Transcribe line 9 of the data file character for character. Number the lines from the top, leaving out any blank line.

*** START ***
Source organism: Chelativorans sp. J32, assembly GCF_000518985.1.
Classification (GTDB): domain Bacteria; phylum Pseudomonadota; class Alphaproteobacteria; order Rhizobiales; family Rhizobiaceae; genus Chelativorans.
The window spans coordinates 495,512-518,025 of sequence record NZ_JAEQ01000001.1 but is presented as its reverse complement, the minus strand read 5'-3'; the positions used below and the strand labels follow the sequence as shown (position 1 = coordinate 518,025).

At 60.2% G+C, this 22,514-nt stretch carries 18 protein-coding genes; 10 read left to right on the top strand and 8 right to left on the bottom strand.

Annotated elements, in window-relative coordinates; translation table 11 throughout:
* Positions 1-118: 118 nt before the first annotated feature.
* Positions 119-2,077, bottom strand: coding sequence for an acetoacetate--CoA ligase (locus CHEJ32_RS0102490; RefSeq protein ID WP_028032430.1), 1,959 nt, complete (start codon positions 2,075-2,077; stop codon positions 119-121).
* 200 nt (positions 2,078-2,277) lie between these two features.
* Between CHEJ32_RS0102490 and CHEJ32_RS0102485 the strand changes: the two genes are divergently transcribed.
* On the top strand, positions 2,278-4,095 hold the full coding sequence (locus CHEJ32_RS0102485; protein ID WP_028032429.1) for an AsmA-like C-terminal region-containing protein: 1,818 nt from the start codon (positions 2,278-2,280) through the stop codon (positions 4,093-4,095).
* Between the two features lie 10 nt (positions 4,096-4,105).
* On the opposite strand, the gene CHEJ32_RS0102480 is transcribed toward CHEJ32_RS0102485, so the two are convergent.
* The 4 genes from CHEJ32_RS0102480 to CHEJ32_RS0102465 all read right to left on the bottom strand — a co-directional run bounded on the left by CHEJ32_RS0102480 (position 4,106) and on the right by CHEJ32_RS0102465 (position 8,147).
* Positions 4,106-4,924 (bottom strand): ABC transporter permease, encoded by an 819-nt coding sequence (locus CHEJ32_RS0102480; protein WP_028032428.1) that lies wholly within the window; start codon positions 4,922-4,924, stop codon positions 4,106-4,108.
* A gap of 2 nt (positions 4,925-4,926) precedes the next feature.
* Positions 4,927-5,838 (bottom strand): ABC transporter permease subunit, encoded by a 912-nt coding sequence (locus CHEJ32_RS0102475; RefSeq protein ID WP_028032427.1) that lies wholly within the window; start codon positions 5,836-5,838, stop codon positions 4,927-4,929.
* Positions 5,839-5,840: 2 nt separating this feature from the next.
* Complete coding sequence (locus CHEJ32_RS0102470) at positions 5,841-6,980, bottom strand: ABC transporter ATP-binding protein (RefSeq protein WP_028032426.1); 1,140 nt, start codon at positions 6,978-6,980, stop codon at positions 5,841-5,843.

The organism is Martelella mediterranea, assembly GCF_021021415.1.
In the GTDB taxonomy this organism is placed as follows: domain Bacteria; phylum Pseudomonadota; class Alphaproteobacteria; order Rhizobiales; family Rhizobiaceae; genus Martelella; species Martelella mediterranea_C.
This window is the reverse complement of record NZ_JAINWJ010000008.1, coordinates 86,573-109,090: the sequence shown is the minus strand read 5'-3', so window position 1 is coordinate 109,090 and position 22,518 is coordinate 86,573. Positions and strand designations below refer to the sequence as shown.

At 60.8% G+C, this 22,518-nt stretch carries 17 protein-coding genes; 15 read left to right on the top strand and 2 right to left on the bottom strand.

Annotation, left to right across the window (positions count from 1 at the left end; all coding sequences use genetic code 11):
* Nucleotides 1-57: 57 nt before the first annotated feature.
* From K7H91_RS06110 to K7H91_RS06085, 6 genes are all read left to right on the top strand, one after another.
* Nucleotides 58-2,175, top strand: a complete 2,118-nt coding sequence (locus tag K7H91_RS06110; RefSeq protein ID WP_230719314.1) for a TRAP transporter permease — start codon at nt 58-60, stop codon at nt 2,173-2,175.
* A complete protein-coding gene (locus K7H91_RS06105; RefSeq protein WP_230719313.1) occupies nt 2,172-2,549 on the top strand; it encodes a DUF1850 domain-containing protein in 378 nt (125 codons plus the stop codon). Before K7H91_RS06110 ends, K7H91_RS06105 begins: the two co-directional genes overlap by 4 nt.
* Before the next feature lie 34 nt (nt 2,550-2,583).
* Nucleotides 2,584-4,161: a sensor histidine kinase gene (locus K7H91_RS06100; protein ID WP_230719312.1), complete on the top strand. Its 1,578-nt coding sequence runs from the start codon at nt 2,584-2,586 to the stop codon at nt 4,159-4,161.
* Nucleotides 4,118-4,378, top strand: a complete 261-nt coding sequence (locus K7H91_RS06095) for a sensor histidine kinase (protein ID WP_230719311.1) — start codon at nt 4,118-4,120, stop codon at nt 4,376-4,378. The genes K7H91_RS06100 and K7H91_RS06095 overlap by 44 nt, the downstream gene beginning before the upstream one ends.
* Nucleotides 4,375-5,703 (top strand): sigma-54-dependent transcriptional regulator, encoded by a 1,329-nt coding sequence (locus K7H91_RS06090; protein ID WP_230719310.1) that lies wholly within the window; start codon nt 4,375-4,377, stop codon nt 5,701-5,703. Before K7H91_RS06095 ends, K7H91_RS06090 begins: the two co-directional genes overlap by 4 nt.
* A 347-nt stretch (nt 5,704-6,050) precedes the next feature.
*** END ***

* Between CHEJ32_RS0102490 and CHEJ32_RS0102485 the strand changes: the two genes are divergently transcribed.